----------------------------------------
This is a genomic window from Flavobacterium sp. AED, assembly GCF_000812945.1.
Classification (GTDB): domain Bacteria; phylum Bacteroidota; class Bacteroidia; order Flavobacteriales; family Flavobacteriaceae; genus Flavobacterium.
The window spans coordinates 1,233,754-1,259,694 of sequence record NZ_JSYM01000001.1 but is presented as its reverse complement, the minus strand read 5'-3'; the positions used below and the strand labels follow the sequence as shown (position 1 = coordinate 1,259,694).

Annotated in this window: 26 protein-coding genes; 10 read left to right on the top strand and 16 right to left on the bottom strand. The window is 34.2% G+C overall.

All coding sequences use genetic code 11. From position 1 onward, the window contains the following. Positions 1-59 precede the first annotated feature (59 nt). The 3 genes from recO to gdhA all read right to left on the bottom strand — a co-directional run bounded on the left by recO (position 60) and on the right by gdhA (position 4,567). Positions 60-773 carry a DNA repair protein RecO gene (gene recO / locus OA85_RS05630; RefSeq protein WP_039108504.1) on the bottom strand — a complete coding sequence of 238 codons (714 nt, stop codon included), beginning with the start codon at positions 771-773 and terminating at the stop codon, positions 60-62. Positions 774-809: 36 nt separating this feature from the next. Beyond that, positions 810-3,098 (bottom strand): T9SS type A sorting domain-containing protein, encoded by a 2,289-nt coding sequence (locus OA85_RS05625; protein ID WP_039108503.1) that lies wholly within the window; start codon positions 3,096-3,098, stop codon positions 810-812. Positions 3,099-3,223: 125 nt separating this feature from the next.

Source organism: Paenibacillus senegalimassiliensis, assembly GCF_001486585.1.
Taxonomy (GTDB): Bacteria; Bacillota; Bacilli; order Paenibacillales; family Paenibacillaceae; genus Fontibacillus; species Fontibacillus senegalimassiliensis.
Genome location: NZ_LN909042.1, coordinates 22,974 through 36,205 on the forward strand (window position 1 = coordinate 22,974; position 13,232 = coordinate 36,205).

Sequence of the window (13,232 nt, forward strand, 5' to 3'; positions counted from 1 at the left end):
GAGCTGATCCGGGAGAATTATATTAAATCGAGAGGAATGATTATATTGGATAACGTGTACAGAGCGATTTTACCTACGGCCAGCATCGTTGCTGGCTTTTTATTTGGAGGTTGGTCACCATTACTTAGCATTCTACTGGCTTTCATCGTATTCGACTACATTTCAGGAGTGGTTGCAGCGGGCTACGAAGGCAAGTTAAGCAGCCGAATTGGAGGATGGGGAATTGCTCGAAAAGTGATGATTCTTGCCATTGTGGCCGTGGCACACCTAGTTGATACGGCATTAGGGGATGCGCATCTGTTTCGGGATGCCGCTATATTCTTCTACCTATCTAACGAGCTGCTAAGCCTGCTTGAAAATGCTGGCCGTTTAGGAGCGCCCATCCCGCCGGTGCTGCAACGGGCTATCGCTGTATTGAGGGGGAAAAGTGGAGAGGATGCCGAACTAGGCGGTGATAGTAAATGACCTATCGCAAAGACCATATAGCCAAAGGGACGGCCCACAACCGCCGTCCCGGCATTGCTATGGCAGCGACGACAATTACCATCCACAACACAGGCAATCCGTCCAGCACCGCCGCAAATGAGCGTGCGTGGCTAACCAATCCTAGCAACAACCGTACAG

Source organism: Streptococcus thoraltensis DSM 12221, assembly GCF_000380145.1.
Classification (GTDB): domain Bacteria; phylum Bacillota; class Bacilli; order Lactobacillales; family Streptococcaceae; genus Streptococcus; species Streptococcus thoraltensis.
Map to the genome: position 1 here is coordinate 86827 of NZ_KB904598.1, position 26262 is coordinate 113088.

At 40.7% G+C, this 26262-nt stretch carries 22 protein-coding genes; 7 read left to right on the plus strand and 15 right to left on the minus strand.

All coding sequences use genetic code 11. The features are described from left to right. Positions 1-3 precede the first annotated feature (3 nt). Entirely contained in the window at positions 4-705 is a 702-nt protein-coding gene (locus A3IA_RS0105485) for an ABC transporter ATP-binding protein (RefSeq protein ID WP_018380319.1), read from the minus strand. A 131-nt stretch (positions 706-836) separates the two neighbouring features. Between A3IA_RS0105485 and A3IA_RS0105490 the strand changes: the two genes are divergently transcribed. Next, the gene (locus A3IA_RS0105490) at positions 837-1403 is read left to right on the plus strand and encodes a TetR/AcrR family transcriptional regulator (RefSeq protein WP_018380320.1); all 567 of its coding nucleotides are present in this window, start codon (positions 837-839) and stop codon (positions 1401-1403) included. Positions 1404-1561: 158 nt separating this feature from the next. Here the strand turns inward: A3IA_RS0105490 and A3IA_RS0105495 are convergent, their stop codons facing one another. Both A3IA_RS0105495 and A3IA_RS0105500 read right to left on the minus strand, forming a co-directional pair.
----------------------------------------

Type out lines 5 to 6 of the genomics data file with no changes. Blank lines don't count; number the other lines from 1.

All coding sequences use genetic code 11. From position 1 onward, the window contains the following. Positions 1-59 precede the first annotated feature (59 nt). The 3 genes from recO to gdhA all read right to left on the bottom strand — a co-directional run bounded on the left by recO (position 60) and on the right by gdhA (position 4,567). Positions 60-773 carry a DNA repair protein RecO gene (gene recO / locus OA85_RS05630; RefSeq protein WP_039108504.1) on the bottom strand — a complete coding sequence of 238 codons (714 nt, stop codon included), beginning with the start codon at positions 771-773 and terminating at the stop codon, positions 60-62. Positions 774-809: 36 nt separating this feature from the next. Beyond that, positions 810-3,098 (bottom strand): T9SS type A sorting domain-containing protein, encoded by a 2,289-nt coding sequence (locus OA85_RS05625; protein ID WP_039108503.1) that lies wholly within the window; start codon positions 3,096-3,098, stop codon positions 810-812. Positions 3,099-3,223: 125 nt separating this feature from the next.

Source organism: Paenibacillus senegalimassiliensis, assembly GCF_001486585.1.